Posted by: Kerry Gans | May 15, 2014

Top Picks Thursday 05-15-2014

It’s time for another week of what writers on the web are talking about. Welcome!

Anne R. Allen praises the new golden age of short fiction.

Stephen Swartz explains the mother of all writing processes.

In a longish but highly in formative interview, Joanna Penn interviews Jane Friedman about money, writing, and life—and how to find success in all three.

Toronto’s Book City is opening a new Bloor West Village bookstore location in June. Michael Levin believes Barnes & Noble will be gone by New Year’s. Do you agree, or is it more over-hyped hand-wringing? Addressing another perennial hysteria, Chuck Wendig calls for an end to “the novel is dead” lamentation.

Author and environmentalist Farley Mowat, author of Never Cry Wolf, dies at 92.

How John Green became the breakout star of a summer blockbuster. Meanwhile, Philip Roth says he has given his last public reading.

May is Mental Health Awareness Month. Over on Shh, Moms Reading, authors are donating a portion of their book sales in May to the Keith Milano Memorial Fund at the American Foundation for Suicide Prevention. To see how mental health is handled in teen lit, check out this mental health in YA reading list.

YA is periodically taken to task for being too dark, and it also is subject to bans on “objectionable” material. Sian Cain tackles the topic of death in YA and why it is beneficial to teen readers, while Liz Kessler celebrates the lifting of a virtual ban on LGBT children’s literature in the UK.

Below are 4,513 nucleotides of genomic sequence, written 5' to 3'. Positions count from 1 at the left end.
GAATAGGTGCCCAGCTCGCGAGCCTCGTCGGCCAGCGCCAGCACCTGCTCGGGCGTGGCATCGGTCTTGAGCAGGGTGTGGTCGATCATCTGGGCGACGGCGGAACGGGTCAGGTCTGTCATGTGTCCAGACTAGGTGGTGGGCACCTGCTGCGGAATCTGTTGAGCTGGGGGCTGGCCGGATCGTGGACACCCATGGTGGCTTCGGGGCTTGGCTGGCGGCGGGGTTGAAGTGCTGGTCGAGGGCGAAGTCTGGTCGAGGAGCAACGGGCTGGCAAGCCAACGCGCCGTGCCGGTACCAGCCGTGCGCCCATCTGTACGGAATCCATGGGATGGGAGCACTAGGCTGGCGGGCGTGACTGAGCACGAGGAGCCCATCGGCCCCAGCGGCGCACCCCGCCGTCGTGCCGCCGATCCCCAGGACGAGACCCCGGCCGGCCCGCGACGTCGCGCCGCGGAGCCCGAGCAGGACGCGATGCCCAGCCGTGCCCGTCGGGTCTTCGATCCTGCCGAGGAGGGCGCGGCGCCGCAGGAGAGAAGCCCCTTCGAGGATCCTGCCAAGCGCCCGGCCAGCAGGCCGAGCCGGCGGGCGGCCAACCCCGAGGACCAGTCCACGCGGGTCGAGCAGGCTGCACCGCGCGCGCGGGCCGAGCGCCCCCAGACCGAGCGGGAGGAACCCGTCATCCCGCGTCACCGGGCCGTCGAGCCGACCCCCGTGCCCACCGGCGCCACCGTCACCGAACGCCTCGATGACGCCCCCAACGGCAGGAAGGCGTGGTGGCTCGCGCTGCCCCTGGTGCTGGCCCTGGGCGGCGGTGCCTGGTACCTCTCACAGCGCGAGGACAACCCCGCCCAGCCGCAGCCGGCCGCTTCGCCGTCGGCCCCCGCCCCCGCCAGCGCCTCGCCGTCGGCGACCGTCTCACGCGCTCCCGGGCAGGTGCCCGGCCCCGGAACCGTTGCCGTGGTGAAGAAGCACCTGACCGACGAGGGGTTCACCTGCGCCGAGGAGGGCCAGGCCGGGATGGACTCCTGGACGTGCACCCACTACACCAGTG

Ever get so paralyzed that you can’t start writing? Marianne Richmond has, and she shares some mechanisms to help you start writing when you can’t start writing.

Finding our narrative writing voice can be a painful and long process. But just what IS voice, anyway? Janalyn Voight explains what voice is.

There are many underlying factors that make our story successful. The main one is conflict—without conflict, there is no story. Justin McLachlan shows us 5 ways to create conflict in our story. Another factor that lifts our story is the themes we highlight. Emily Wenstrom guides us in choosing the themes we write about.

Sometimes the key to success is what we leave out of the story. Jami Gold explains when we should skip a scene in our story, and Ava Jae lists 7 signs we should cut our prologue.

Little stuff is as important as big stuff in creating a book our readers will love. Jen Matera talks about indirect and direct action and how to use each effectively, Marcy Kennedy highlights 2 dialogue death sentences and how to fix them, and Patrick Samphire points out the importance of place names in imaginary worlds.

Many times, a successful book boils down to character. K.M. Weiland continues her series on character by exploring the character’s arc in the 3rd act, Angela Ackerman gives us 5 reasons your hero needs a special skill or talent, Sharla Rae has 10 tips for writing children, and Drew Chial tells us how to create a good villain.